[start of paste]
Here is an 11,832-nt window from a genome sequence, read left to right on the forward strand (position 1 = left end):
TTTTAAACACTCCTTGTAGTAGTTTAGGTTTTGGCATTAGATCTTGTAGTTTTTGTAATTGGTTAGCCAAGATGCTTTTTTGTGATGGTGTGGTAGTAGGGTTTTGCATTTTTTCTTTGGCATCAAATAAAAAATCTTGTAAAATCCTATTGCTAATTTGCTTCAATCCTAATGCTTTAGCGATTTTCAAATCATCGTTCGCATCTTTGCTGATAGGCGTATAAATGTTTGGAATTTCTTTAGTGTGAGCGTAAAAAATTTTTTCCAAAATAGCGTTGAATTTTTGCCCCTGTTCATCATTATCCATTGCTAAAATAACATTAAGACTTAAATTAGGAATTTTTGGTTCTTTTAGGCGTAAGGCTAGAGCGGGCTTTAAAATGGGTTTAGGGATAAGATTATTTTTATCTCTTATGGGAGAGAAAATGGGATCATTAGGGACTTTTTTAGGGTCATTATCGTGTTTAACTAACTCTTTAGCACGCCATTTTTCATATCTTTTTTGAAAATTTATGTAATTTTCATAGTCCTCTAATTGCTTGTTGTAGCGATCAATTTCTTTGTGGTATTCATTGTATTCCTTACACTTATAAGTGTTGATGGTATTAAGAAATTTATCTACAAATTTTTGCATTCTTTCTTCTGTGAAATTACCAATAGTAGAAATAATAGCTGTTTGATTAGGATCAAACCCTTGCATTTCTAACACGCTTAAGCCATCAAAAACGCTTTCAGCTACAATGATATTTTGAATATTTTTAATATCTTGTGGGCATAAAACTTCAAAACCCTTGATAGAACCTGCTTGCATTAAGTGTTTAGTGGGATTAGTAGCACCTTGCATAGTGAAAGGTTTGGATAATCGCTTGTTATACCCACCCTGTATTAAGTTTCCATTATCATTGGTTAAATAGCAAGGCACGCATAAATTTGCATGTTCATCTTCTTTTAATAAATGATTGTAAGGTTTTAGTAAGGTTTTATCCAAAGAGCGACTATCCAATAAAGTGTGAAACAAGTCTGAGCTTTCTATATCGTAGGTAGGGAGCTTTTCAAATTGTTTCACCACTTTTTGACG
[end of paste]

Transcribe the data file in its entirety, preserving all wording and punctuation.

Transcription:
Here is an 11,832-nt window from a genome sequence, read left to right on the forward strand (position 1 = left end):
TTTTAAACACTCCTTGTAGTAGTTTAGGTTTTGGCATTAGATCTTGTAGTTTTTGTAATTGGTTAGCCAAGATGCTTTTTTGTGATGGTGTGGTAGTAGGGTTTTGCATTTTTTCTTTGGCATCAAATAAAAAATCTTGTAAAATCCTATTGCTAATTTGCTTCAATCCTAATGCTTTAGCGATTTTCAAATCATCGTTCGCATCTTTGCTGATAGGCGTATAAATGTTTGGAATTTCTTTAGTGTGAGCGTAAAAAATTTTTTCCAAAATAGCGTTGAATTTTTGCCCCTGTTCATCATTATCCATTGCTAAAATAACATTAAGACTTAAATTAGGAATTTTTGGTTCTTTTAGGCGTAAGGCTAGAGCGGGCTTTAAAATGGGTTTAGGGATAAGATTATTTTTATCTCTTATGGGAGAGAAAATGGGATCATTAGGGACTTTTTTAGGGTCATTATCGTGTTTAACTAACTCTTTAGCACGCCATTTTTCATATCTTTTTTGAAAATTTATGTAATTTTCATAGTCCTCTAATTGCTTGTTGTAGCGATCAATTTCTTTGTGGTATTCATTGTATTCCTTACACTTATAAGTGTTGATGGTATTAAGAAATTTATCTACAAATTTTTGCATTCTTTCTTCTGTGAAATTACCAATAGTAGAAATAATAGCTGTTTGATTAGGATCAAACCCTTGCATTTCTAACACGCTTAAGCCATCAAAAACGCTTTCAGCTACAATGATATTTTGAATATTTTTAATATCTTGTGGGCATAAAACTTCAAAACCCTTGATAGAACCTGCTTGCATTAAGTGTTTAGTGGGATTAGTAGCACCTTGCATAGTGAAAGGTTTGGATAATCGCTTGTTATACCCACCCTGTATTAAGTTTCCATTATCATTGGTTAAATAGCAAGGCACGCATAAATTTGCATGTTCATCTTCTTTTAATAAATGATTGTAAGGTTTTAGTAAGGTTTTATCCAAAGAGCGACTATCCAATAAAGTGTGAAACAAGTCTGAGCTTTCTATATCGTAGGTAGGGAGCTTTTCAAATTGTTTCACCACTTTTTGACG